Non-ugly ways to implement a 'static' class or namespace?

ProtectAndHide ProtectAndHide at
Mon Feb 6 07:56:59 UTC 2023

On Sunday, 5 February 2023 at 23:53:35 UTC, Ali Çehreli wrote:
> I understand disabling the programmer to do certain things are 
> beneficial e.g. to prevent bugs but those above can all be seen 
> as features. What is so terrible about giving the programmer 
> those powers?
> Ali

Interestingly, in Swift, you cannot (as far as I can tell) 
disable init() like you can in D. Thus you cannot prevent the 
programmer from creating an instance of a class.

And you can forget about 'C# like' static classes in Swift also.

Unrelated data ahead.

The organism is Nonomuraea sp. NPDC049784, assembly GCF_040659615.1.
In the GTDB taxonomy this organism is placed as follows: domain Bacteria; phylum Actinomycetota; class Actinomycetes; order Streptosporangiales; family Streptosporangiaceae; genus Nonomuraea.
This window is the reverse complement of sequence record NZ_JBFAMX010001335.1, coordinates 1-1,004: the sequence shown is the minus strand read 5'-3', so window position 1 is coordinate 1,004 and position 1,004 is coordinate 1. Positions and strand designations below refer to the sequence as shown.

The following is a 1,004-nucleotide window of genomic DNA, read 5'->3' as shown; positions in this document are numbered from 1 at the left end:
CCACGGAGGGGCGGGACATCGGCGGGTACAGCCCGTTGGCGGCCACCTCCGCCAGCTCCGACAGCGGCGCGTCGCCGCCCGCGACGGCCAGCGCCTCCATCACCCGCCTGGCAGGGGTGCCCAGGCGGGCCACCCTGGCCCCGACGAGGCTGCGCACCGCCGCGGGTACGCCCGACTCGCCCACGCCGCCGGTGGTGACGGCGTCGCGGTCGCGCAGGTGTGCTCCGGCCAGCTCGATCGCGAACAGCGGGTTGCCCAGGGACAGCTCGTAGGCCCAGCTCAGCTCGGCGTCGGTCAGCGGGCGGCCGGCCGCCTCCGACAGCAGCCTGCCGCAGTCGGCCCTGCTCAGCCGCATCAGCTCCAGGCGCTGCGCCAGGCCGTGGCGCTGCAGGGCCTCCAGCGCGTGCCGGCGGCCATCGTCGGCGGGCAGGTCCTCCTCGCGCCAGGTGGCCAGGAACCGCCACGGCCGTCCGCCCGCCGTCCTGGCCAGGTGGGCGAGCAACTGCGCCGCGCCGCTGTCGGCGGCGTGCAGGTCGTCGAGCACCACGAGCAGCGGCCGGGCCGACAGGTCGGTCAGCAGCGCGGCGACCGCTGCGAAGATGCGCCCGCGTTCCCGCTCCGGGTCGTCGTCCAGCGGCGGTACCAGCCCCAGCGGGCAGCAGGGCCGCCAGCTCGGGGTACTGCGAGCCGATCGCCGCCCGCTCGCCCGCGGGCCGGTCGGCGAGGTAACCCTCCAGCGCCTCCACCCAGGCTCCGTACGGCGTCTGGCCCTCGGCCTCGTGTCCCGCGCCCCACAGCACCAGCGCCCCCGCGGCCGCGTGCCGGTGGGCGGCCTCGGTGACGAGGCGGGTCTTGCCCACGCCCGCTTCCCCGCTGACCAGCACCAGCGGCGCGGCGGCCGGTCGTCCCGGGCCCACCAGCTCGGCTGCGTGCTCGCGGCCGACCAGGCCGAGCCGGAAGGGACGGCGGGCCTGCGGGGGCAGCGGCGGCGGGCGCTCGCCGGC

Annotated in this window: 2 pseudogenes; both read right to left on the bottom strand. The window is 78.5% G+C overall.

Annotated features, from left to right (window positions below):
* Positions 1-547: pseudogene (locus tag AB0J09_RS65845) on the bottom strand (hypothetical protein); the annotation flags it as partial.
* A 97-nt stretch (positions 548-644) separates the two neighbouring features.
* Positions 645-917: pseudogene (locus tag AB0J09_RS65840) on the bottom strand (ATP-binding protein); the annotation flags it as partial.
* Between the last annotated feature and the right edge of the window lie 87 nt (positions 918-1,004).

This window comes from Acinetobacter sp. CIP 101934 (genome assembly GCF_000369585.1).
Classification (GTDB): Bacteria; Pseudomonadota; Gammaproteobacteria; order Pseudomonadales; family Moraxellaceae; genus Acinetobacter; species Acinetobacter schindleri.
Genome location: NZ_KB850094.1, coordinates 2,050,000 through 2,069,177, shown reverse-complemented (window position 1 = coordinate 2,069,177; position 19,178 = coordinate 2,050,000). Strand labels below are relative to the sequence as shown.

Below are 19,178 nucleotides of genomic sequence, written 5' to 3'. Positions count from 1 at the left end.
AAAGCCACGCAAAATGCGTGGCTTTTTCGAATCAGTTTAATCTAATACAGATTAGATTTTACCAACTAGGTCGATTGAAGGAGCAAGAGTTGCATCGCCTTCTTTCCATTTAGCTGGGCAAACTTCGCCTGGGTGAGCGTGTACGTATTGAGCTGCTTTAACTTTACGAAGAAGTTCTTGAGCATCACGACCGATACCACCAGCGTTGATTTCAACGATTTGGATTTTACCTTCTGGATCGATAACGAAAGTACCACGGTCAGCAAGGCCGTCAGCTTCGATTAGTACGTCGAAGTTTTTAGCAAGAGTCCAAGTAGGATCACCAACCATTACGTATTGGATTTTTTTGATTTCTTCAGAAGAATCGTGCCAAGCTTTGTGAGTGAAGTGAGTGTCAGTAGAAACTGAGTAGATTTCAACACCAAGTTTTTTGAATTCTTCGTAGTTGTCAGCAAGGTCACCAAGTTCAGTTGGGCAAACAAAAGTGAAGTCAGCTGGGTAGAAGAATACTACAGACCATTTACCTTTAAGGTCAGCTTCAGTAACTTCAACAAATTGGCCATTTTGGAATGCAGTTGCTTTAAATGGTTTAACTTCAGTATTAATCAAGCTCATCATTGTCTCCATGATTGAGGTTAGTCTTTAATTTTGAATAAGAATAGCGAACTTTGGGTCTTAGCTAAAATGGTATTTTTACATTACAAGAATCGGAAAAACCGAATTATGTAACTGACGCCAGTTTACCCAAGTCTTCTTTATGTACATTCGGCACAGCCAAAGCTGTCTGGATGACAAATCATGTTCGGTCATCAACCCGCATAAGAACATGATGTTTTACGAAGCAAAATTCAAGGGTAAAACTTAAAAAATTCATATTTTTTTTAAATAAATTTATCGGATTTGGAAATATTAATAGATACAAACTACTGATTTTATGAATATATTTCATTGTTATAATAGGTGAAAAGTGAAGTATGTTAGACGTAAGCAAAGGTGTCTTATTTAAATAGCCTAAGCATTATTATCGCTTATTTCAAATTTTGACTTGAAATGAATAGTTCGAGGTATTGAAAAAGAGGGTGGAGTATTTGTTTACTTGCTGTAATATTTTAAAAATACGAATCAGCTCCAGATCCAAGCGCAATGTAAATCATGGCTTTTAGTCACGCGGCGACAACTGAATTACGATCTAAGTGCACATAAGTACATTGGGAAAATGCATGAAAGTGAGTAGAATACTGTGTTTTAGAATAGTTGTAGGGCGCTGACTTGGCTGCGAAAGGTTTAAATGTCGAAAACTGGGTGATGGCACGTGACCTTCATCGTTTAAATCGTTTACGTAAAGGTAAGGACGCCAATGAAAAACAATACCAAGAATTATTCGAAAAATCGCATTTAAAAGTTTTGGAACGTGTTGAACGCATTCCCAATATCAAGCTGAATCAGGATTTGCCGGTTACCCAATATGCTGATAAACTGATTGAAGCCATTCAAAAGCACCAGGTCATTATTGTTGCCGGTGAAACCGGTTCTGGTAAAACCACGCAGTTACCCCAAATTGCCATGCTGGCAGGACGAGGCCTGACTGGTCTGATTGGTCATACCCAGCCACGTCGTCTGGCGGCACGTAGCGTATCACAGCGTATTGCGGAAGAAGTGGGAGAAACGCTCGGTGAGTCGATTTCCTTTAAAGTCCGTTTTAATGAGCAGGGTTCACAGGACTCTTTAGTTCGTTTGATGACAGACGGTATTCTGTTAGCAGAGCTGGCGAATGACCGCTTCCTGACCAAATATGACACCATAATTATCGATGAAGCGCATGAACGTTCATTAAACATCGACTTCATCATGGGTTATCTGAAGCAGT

That leaves the question of why 'any' programming language would 
allow you to instantiate a class that has only static members. 
What exactly are you going to do with that instance? (i.e. there 
are no 'instance' members, just 'type' members).

At least in D you CAN disable the initialiser with @disable.

But even after you've done that, the compiler still:
- allows you to declare a variable of that type
- allows you to declare an array with elements of that type
- allows you to use that type as a type argument
- allows you to use that type as a parameter
- allows you to use that type as a return type

So, getting back to your statement.. under what circumstance 
would a programmer want the 'power' to do any or all of this 
things, if the programmer has explicately disabled the 
initialiser, and the type has only static 'type' members?

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